Friday, August 21, 2009
Here, he's on Squawk Box with Rep. Allyson Shwartz.
Wednesday, August 19, 2009
In a conference call that just finished up a little bit ago, Governor Jon Corzine touched on something that probably is getting lost in all of the press about Chris Christie's apparent violation of the Hatch Act and the overall politicization of our Justice Department under Karl Rove and George Bush.
We here in NJ gained 13,000 private sector jobs last month. Since 2007, we've lost about 150,000, so we've gained 8.6% back. It's still a long way to go, but 9% in a month is progress.
Since the beginning of the recession in December 2007, New Jersey has lost 150,100 jobs (-3.7%). Nationally, employment has declined by 6.7 million jobs (-4.8 %).So not only did we add jobs, we've lost fewer jobs as a percentage than the nation. As someone who regularly reads the reports, and chastised those who ignore them, the fact we actually added manufacturing jobs is, well, shocking. When you consider that since the recession began in 2007 as a nation we've lost 2 million, and in New Jersey we've been losing them for months, the gain is definitely a positive sign.
Considerable over-the-month job gains occurred in the leisure and hospitality (+6,200), construction (+3,400), professional and business services (+3,200), and manufacturing (+3,100) supersectors. Hiring in the arts, entertainment and recreation component (+5,300) was responsible for the gain in leisure and hospitality, while most of the growth in professional and business services employment was due to gains in the administrative support/waste management/remediation segment (+2,900). In construction, the job gains were mainly due to hiring by specialty trade contractors.
With Christie's ethics armor getting dented (daily at this point), if New Jersey can get a few months like this before the Election, Corzine will definitely be in a stronger position.
It's good to have some good news for a change.
Monday, August 17, 2009
Garrett, for his part, has put his money where his mouth is on this one, signing up to co-sponsor H. Res. 554. I've written before about the "Read the Bill" campaign, and I'm really happy to see Garrett on board.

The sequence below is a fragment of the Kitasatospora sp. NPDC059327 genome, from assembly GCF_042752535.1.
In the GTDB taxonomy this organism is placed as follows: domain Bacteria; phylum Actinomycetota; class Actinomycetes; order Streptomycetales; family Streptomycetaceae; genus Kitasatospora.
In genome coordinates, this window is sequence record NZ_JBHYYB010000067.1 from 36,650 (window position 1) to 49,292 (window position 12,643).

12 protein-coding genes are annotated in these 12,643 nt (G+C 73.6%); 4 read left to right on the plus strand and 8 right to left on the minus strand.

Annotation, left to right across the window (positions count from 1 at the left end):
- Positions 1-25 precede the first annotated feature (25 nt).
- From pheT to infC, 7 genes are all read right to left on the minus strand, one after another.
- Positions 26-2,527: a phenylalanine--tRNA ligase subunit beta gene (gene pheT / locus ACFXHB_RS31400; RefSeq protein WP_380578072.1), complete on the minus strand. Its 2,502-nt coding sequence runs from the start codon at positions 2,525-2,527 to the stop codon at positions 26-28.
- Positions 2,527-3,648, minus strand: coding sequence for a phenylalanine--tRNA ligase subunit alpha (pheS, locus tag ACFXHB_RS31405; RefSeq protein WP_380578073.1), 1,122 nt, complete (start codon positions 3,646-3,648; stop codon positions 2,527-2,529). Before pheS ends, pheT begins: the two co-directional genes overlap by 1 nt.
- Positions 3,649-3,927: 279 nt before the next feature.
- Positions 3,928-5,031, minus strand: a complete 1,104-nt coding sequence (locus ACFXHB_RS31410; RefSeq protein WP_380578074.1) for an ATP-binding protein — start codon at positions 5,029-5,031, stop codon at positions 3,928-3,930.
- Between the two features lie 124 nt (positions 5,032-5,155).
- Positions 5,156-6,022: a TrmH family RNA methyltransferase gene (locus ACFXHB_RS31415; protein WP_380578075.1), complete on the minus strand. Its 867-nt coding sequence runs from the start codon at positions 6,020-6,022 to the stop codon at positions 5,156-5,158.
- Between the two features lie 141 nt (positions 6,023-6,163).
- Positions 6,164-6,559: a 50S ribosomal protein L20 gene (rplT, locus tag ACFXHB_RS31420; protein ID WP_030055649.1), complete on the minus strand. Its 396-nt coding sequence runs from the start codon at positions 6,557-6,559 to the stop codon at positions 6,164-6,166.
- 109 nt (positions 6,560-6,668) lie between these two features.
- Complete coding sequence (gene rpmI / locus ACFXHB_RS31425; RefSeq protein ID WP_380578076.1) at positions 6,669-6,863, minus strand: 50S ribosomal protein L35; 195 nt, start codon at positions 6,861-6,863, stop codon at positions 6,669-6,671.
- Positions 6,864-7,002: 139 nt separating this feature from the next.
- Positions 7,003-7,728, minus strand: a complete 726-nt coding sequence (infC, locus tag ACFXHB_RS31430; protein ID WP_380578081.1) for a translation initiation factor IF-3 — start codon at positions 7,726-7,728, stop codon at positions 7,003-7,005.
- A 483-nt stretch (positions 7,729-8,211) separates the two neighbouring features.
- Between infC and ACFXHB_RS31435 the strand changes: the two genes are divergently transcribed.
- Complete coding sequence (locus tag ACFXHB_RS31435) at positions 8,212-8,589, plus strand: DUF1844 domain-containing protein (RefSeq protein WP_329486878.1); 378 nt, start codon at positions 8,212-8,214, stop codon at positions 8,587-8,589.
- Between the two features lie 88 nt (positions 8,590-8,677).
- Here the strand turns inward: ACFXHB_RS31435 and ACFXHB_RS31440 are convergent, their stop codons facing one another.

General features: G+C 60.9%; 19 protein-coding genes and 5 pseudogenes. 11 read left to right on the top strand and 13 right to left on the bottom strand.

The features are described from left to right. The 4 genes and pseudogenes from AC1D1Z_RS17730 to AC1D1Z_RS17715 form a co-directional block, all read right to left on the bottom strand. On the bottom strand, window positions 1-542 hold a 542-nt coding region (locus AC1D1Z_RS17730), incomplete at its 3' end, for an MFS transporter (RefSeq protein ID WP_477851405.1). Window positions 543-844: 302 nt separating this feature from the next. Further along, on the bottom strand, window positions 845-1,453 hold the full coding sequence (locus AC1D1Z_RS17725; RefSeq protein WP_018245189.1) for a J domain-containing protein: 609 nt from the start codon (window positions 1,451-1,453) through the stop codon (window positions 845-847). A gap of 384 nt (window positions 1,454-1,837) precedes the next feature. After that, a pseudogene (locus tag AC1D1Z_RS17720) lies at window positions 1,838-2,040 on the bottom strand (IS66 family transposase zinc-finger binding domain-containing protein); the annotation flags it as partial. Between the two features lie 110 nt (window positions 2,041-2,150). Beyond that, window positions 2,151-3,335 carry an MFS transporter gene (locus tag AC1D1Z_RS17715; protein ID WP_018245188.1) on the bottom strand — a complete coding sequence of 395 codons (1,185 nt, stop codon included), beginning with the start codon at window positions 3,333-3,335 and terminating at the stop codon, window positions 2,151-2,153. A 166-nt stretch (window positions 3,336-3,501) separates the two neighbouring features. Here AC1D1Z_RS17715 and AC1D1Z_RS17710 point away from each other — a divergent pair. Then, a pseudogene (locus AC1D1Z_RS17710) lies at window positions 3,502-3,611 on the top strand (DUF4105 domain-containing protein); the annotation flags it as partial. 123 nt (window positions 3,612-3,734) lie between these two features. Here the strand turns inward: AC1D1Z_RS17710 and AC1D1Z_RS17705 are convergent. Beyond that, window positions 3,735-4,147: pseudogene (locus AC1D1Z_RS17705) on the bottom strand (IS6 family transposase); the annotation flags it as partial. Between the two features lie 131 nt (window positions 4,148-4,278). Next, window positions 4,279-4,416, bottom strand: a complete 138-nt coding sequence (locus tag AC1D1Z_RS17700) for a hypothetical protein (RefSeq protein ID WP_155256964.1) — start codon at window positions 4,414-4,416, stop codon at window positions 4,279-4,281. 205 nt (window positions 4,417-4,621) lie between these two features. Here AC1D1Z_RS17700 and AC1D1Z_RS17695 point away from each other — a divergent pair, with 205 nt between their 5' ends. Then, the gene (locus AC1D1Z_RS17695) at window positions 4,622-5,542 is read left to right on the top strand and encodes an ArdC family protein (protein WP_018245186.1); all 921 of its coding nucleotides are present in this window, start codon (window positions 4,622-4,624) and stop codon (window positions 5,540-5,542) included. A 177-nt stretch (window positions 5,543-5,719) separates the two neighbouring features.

The discussion on health care is an interesting watch:
Also, Garrett and Weiner participated in a chat room together after the on-air interview. Nothing earth shattering in there, both stayed on their message.
Tuesday, August 11, 2009
However, the lack of commonsense in those protesting could not be overlooked:
When a supporter of universal coverage declared “all Americans are entitled to health care,” he was greeted with a chorus of boos.
“Everybody does have health care,” someone shouted from the audience. “Go to the hospital and get it!”
"This is an inappropriate use of the ER," said Dee Swanson, president of the American Academy of Nurse Practitioners. "You don't go to the ER for strep throat."
Since emergency rooms are legally obligated to treat all patients, Swanson said providers ultimately find ways to pass on the cost for treating the uninsured to other patients, such as to those who pay out-of-pocket for their medical care.
[snip]"Going to the doctor for strep throat would cost $65-$70. In the ER, it's $600 to $800," he said.
So, the Tea Party folks seem to advocate wasting money. To be fair, I suppose it's one, but based on the previous e-mail I was forwarded, it's fair to wonder how widespread the lack of sense is.